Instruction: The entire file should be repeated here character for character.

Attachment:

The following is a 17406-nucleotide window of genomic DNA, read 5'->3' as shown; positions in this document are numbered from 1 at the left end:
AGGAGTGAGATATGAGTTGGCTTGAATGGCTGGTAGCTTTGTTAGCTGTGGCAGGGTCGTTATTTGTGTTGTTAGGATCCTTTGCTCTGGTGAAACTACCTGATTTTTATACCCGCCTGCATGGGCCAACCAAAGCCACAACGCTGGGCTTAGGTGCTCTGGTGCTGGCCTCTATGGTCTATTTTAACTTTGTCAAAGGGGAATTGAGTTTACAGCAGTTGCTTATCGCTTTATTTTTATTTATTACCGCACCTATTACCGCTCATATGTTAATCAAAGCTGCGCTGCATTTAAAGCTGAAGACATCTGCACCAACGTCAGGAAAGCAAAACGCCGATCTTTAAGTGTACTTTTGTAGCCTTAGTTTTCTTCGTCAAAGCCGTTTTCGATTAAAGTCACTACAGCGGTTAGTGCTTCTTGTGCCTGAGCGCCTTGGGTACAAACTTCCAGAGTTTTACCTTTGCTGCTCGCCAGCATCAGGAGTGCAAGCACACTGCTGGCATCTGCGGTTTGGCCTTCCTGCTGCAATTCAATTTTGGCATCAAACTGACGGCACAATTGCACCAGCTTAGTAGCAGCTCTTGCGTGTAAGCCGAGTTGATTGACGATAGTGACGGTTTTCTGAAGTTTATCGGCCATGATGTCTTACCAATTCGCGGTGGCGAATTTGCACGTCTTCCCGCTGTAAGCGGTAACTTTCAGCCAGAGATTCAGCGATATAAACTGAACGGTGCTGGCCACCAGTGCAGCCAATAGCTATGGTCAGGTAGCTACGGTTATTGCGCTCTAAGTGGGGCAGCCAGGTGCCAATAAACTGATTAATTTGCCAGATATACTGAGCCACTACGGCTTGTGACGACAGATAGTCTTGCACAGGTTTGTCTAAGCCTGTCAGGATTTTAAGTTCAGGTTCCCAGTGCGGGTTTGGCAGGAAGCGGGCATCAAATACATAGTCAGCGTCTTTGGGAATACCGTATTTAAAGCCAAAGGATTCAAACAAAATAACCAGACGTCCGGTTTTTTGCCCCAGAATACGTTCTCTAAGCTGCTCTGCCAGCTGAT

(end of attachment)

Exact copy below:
The following is a 17406-nucleotide window of genomic DNA, read 5'->3' as shown; positions in this document are numbered from 1 at the left end:
AGGAGTGAGATATGAGTTGGCTTGAATGGCTGGTAGCTTTGTTAGCTGTGGCAGGGTCGTTATTTGTGTTGTTAGGATCCTTTGCTCTGGTGAAACTACCTGATTTTTATACCCGCCTGCATGGGCCAACCAAAGCCACAACGCTGGGCTTAGGTGCTCTGGTGCTGGCCTCTATGGTCTATTTTAACTTTGTCAAAGGGGAATTGAGTTTACAGCAGTTGCTTATCGCTTTATTTTTATTTATTACCGCACCTATTACCGCTCATATGTTAATCAAAGCTGCGCTGCATTTAAAGCTGAAGACATCTGCACCAACGTCAGGAAAGCAAAACGCCGATCTTTAAGTGTACTTTTGTAGCCTTAGTTTTCTTCGTCAAAGCCGTTTTCGATTAAAGTCACTACAGCGGTTAGTGCTTCTTGTGCCTGAGCGCCTTGGGTACAAACTTCCAGAGTTTTACCTTTGCTGCTCGCCAGCATCAGGAGTGCAAGCACACTGCTGGCATCTGCGGTTTGGCCTTCCTGCTGCAATTCAATTTTGGCATCAAACTGACGGCACAATTGCACCAGCTTAGTAGCAGCTCTTGCGTGTAAGCCGAGTTGATTGACGATAGTGACGGTTTTCTGAAGTTTATCGGCCATGATGTCTTACCAATTCGCGGTGGCGAATTTGCACGTCTTCCCGCTGTAAGCGGTAACTTTCAGCCAGAGATTCAGCGATATAAACTGAACGGTGCTGGCCACCAGTGCAGCCAATAGCTATGGTCAGGTAGCTACGGTTATTGCGCTCTAAGTGGGGCAGCCAGGTGCCAATAAACTGATTAATTTGCCAGATATACTGAGCCACTACGGCTTGTGACGACAGATAGTCTTGCACAGGTTTGTCTAAGCCTGTCAGGATTTTAAGTTCAGGTTCCCAGTGCGGGTTTGGCAGGAAGCGGGCATCAAATACATAGTCAGCGTCTTTGGGAATACCGTATTTAAAGCCAAAGGATTCAAACAAAATAACCAGACGTCCGGTTTTTTGCCCCAGAATACGTTCTCTAAGCTGCTCTGCCAGCTGAT